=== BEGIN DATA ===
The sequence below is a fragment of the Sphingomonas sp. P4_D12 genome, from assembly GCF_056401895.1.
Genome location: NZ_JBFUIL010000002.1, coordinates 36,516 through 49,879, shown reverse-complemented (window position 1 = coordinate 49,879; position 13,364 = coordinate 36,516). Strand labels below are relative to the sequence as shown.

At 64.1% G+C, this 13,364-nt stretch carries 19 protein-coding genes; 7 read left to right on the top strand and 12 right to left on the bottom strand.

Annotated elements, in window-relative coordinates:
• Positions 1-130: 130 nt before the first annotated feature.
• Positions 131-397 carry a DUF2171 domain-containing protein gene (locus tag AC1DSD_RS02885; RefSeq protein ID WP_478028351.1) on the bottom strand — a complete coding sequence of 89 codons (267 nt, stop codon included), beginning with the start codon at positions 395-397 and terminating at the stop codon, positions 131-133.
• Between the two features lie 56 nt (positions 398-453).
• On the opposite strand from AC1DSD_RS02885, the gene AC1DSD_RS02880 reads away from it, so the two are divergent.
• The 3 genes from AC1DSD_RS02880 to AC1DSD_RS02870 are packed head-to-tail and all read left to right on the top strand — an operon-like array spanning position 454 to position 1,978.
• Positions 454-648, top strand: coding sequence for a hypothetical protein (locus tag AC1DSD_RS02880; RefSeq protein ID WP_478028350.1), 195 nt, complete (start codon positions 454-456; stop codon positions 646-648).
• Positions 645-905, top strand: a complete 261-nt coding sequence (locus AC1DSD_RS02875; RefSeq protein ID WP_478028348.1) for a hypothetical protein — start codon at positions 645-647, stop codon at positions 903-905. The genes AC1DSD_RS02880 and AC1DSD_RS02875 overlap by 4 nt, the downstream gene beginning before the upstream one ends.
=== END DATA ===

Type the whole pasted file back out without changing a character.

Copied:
The sequence below is a fragment of the Sphingomonas sp. P4_D12 genome, from assembly GCF_056401895.1.
Genome location: NZ_JBFUIL010000002.1, coordinates 36,516 through 49,879, shown reverse-complemented (window position 1 = coordinate 49,879; position 13,364 = coordinate 36,516). Strand labels below are relative to the sequence as shown.

At 64.1% G+C, this 13,364-nt stretch carries 19 protein-coding genes; 7 read left to right on the top strand and 12 right to left on the bottom strand.

Annotated elements, in window-relative coordinates:
• Positions 1-130: 130 nt before the first annotated feature.
• Positions 131-397 carry a DUF2171 domain-containing protein gene (locus tag AC1DSD_RS02885; RefSeq protein ID WP_478028351.1) on the bottom strand — a complete coding sequence of 89 codons (267 nt, stop codon included), beginning with the start codon at positions 395-397 and terminating at the stop codon, positions 131-133.
• Between the two features lie 56 nt (positions 398-453).
• On the opposite strand from AC1DSD_RS02885, the gene AC1DSD_RS02880 reads away from it, so the two are divergent.
• The 3 genes from AC1DSD_RS02880 to AC1DSD_RS02870 are packed head-to-tail and all read left to right on the top strand — an operon-like array spanning position 454 to position 1,978.
• Positions 454-648, top strand: coding sequence for a hypothetical protein (locus tag AC1DSD_RS02880; RefSeq protein ID WP_478028350.1), 195 nt, complete (start codon positions 454-456; stop codon positions 646-648).
• Positions 645-905, top strand: a complete 261-nt coding sequence (locus AC1DSD_RS02875; RefSeq protein ID WP_478028348.1) for a hypothetical protein — start codon at positions 645-647, stop codon at positions 903-905. The genes AC1DSD_RS02880 and AC1DSD_RS02875 overlap by 4 nt, the downstream gene beginning before the upstream one ends.